Sweating in the mid-morning heat, Abdul Salaam gently brushes the dirt off a grave to reveal a faded Star of David. Mr Salaam, a committed Muslim, has lived as a resident guard within the high walls of this Alexandrian Jewish cemetery for 41 years, just as his father did for five decades. The cracked headstones and marble tombs around him bear witness to people who first made this Egyptian city their home more than 2,300 years ago, and in their heyday numbered almost 80,000. Last summer, the final remnants of that vibrant community gathered here to bury their leader. So few of them were left that the Kaddish, a Jewish funeral blessing, could not be recited. The significance of that was obvious to all who attended; this once-cosmopolitan corner of the Arab world will soon entomb its final Jewish resident, and Mr Salaam will be left alone with the graves.
The death of Max Salama, 92, an Egyptian Jew who once served as King Farouk's personal dentist, leaves 18 surviving Jews in what was once one of the religion's greatest cultural capitals. The majority of those remaining are in their 70s or 80s and reside in old people's homes, no longer interacting with the city they have always called home. At the tender age of 53, the new leader, Youssef Gaon, is now the youngest Jew in Alexandria by a considerable margin, and he is childless.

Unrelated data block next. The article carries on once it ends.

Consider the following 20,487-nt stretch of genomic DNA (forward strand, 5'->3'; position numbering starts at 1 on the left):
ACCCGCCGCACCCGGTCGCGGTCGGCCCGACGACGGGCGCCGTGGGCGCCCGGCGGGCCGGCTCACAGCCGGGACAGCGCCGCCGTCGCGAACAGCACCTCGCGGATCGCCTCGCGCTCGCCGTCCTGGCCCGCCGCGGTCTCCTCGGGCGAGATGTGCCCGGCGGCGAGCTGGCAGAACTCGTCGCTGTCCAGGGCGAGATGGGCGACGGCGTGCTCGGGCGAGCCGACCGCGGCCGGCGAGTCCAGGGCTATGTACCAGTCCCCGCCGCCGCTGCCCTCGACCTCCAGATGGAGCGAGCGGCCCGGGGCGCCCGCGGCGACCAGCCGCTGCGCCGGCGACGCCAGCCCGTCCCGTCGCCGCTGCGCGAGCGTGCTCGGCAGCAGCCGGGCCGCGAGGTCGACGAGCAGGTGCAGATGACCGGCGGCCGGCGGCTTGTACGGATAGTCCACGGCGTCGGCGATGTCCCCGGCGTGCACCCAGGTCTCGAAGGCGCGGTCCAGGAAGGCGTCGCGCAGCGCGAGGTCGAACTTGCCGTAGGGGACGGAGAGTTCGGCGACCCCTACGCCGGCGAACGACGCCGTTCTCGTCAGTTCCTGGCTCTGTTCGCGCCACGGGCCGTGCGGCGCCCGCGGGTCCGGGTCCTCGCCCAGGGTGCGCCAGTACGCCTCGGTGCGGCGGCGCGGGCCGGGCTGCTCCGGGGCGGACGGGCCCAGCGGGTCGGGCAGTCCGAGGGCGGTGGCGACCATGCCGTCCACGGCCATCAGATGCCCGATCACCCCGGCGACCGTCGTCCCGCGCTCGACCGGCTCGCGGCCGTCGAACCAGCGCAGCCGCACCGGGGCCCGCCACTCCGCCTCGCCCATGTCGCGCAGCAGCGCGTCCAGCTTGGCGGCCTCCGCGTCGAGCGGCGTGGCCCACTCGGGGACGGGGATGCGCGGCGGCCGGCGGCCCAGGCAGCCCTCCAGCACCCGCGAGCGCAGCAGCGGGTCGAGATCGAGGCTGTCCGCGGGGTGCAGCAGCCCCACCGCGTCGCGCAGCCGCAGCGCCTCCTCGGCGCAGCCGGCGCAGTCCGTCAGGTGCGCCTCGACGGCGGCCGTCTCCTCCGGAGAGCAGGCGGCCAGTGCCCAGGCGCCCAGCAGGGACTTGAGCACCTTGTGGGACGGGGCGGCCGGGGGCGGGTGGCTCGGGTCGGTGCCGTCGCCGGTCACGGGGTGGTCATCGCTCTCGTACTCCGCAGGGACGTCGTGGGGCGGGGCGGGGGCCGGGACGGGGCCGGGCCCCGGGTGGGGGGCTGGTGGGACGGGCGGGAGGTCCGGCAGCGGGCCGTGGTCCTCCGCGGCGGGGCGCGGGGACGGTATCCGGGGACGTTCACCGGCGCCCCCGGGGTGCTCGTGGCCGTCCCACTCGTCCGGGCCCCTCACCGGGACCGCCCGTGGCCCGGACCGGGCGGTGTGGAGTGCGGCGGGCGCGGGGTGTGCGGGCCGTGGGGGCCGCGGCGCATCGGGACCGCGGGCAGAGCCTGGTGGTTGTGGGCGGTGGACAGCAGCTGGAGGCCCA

"What can I say?" he shrugs, as he gives a tour of a beautifully decorated but deserted synagogue in the old city centre. Jews have been an integral part of Alexandria's history ever since the port city was founded by Alexander the Great in 332BC. Their numbers have ebbed and flowed over the years but reached a zenith in the early 1900s, when Jews from across Europe and North Africa flocked there to escape persecution.
"It was an immigrant community drawn from all corners of the world, especially the remnants of the old Ottoman Empire," said Yves Fedida, an Egyptian Jew now living in France, whose grandparents emigrated to Egypt from Palestine at the turn of the century in search of work. These were the rekindled glory days of Alexandria, an urbane melting pot of nationalities where poets, scientists and intellectuals mingled freely on the Corniche.
Egyptian Jews lay at the heart of the city's revival, with individuals such as the anti-colonial Egyptian nationalist Yaqub Sana and the prominent psychologist Jacques Hassoun becoming household names in the region. But after revolutionary fervour swept Gamal Abdel Nasser to power in 1952, the ancient city's worldly reputation began to fade and subsequent hostilities with the newly founded state of Israel gradually eroded Alexandria's Jewish population.
Mr Fedida's parents were forced out in the first wave of expulsions, prompted by the outbreak of the Suez conflict. As Israeli tanks advanced on the Suez Canal, his father, previously the financial director of the national Egyptian Petroleum Company, was given 10 days to leave the country. "He had to take us away and start again in England with just 20 Egyptian pounds in his pocket," remembers Mr Fedida, who now works for the Nebi Daniel Association, a French group that brings together Egyptian Jews from around the world.